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Facilitating Peer Teaching and Learning. How do we help our students teach other students? Case Study: Nuclear Technology Sarah Monaghan & Howard Shen, PS 05. Lesson Study Timeframe & Background: 06-07. We attempted to perform our lesson study on the whole nuclear chemistry unit.

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facilitating peer teaching and learning

Facilitating Peer Teaching and Learning

How do we help our students teach other students?

Case Study: Nuclear Technology

Sarah Monaghan & Howard Shen, PS 05

lesson study timeframe background 06 07
Lesson Study Timeframe & Background: 06-07
  • We attempted to perform our lesson study on the whole nuclear chemistry unit.
  • Gave students readings regarding nuclear technologies. (Dating, Weapons, Medicine & Tracers, Waste, Power)
  • Students gave group presentations in their technology area.
  • Students not held individually responsible.
video clip 06 07
Video Clip: 06-07
  • Summit High School, Regular Chemistry – 2007
    • 16:30
lesson study timeframe background 07 08
Lesson Study Timeframe & Background: 07-08
  • Simplified lesson study to just include nuclear technology.
  • Gave students internet research guidelines with very specific questions included.
  • Students gave group poster presentations in their technology area.
  • Students not held individually responsible.
finding 1 research needs to be structured and guided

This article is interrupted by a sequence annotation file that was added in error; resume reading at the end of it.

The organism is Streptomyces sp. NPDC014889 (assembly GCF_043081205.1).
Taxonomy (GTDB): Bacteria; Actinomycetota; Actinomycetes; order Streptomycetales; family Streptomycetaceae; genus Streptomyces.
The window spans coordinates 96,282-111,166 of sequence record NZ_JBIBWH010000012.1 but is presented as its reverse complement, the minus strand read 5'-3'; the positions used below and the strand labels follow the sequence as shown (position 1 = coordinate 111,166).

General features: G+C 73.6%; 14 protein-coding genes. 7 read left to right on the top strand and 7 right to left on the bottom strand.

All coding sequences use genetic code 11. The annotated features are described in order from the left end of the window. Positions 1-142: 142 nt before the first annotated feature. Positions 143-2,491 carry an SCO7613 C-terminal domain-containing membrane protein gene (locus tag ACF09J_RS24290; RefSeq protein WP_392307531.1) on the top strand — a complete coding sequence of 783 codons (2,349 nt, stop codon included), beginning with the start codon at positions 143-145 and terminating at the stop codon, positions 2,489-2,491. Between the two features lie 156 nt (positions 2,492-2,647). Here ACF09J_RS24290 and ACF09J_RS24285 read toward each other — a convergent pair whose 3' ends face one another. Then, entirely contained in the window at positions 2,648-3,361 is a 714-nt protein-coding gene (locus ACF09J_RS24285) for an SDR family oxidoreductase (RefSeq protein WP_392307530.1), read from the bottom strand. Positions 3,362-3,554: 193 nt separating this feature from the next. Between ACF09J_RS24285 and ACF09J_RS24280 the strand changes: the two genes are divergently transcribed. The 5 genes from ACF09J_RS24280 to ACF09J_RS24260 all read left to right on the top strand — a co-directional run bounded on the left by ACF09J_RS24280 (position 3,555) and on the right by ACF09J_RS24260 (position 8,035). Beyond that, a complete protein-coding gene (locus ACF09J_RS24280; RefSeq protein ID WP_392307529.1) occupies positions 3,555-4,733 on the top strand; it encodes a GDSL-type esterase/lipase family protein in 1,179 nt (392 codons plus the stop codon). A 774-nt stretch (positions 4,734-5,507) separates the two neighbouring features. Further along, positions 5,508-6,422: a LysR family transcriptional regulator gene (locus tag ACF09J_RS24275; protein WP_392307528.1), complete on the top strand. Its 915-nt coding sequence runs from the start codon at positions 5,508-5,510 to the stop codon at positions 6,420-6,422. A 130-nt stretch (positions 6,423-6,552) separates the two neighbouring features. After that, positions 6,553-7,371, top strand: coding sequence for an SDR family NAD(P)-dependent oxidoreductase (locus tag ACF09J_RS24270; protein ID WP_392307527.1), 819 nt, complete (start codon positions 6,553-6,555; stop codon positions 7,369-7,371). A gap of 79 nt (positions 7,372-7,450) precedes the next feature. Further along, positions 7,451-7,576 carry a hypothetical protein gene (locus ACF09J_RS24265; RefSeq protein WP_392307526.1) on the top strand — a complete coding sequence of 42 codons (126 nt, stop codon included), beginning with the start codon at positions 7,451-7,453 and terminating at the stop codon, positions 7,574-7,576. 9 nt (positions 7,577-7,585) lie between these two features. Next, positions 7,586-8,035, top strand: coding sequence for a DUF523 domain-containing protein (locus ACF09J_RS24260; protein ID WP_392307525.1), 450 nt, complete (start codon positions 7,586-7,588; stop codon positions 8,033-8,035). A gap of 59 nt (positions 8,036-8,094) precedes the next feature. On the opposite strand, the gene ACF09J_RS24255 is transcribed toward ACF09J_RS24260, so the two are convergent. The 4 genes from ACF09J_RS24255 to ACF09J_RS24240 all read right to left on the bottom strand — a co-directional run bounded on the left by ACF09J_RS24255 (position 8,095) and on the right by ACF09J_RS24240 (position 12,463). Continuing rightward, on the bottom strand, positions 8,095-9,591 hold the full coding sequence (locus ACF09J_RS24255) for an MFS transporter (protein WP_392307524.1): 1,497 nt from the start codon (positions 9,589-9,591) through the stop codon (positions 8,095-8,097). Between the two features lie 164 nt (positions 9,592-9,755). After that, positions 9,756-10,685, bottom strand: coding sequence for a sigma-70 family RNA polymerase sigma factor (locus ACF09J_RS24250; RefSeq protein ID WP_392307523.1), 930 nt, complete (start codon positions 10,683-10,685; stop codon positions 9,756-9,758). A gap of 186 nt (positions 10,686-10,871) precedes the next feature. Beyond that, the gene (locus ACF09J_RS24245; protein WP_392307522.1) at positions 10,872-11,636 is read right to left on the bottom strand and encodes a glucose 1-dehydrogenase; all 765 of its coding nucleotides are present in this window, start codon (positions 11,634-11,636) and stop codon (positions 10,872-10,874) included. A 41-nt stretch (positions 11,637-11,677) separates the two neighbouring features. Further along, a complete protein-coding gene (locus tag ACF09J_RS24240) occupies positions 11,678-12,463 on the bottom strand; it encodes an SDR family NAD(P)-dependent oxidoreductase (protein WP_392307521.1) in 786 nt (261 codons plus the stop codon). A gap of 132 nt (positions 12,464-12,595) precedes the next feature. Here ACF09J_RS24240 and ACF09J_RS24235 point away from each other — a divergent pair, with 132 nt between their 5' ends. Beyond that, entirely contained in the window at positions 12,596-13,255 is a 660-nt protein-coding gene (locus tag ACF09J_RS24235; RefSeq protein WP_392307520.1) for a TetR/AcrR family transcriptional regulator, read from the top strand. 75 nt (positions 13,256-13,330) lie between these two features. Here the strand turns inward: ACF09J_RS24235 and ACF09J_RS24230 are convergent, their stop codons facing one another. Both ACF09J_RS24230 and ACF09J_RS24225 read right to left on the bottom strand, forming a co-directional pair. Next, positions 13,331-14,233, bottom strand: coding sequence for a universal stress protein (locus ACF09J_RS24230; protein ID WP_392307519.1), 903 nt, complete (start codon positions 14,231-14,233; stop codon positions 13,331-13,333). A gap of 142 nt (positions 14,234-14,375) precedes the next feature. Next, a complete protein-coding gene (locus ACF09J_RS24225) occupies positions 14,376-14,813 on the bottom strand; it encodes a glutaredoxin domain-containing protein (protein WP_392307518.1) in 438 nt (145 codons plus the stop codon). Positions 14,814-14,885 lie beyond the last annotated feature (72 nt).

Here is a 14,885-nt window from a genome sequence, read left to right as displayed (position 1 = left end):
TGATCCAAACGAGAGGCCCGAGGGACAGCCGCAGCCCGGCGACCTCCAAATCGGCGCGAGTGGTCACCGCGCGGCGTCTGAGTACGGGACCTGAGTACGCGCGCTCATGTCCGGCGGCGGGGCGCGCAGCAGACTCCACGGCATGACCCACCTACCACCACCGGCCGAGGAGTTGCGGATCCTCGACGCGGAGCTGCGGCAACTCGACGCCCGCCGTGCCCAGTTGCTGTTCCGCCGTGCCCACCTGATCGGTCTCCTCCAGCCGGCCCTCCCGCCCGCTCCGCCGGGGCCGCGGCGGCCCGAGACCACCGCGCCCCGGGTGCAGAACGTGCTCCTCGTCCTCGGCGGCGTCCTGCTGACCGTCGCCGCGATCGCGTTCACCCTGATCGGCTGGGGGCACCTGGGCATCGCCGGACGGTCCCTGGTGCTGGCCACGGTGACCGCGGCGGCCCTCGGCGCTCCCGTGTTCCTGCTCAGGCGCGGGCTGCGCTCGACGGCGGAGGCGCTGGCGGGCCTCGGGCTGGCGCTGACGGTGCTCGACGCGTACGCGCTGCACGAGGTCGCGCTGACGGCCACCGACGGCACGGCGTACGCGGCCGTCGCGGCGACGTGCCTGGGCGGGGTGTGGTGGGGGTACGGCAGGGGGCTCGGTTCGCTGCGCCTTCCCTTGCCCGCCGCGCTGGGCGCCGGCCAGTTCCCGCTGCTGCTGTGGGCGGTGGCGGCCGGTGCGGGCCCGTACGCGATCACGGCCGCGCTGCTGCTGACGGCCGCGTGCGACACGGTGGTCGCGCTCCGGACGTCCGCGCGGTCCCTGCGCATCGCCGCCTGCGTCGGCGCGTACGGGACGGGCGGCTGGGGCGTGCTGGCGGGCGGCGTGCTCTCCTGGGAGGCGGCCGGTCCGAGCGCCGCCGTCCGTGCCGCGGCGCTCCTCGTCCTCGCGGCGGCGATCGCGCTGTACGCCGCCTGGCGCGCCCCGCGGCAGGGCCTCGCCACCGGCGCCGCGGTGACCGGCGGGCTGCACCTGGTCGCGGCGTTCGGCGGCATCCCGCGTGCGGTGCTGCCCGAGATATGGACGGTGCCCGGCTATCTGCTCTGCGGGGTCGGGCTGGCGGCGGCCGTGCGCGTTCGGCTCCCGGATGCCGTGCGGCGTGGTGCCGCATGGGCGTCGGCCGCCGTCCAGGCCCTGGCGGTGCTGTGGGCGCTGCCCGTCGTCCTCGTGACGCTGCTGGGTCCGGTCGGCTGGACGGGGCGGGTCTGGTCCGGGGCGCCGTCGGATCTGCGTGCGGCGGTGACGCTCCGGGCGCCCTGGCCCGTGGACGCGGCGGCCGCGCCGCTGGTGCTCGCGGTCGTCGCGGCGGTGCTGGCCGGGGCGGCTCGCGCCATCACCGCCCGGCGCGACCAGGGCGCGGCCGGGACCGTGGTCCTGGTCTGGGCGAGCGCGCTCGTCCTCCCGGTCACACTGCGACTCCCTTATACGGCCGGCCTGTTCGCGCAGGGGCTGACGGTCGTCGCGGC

Finding # 1: Research needs to be structured and guided.
  • Before students can teach a subject, they must first learn it.
  • Research is not a natural skill for students, especially scientific research.
  • To facilitate students learning about a new idea and practicing a new skill requires clear guided tasks.
  • Hand-picked printed material remains the best starting point for new topics rather than the internet.
finding 2 mechanism of knowledge dispensation must be student appropriate
Finding # 2: Mechanism of “knowledge dispensation” must be student appropriate.
  • Despite many years of experience as a student, students are not naturally thoughtful teachers.
  • It is critical that the way students present knowledge be clear, coherent, and referable.
  • Our final way of achieving this goal: Online videos which students could replay at their own leisure during analysis.
finding 3 students should integrate terms facts with synthesis of overarching ideas
Finding # 3: Students should integrate terms/facts with synthesis of overarching ideas.
  • With the pressure of standards and testing, the small things often become random facts to provide students.
  • Students form more coherent lessons to each other when the facts they have acquired are tied to a central theme that runs across all student groups.
  • Rather than giving each group a different technology to present on, we used the central idea of nuclear change and nuclear instability to tie each technology back to the central questions.
slide8

Lesson Study Timeframe & Background: 08-09

  • Student research was very guided with pre-prepared articles and intentional questions.
  • Students used a jigsaw method learn about all the identified areas of nuclear technology.
  • The jigsaw home groups made a video that was posted to a classroom blog, intended to answer the prompt, “Imagine a world without radioisotopes, would you want to live there?” The students were to answer from the standpoint of allstudied technologies.
  • Students were required to comment on blog posts.
  • Students wrote a summary article, addressing their individual opinion on whether they wanted to live in a world with/without radioisotopes.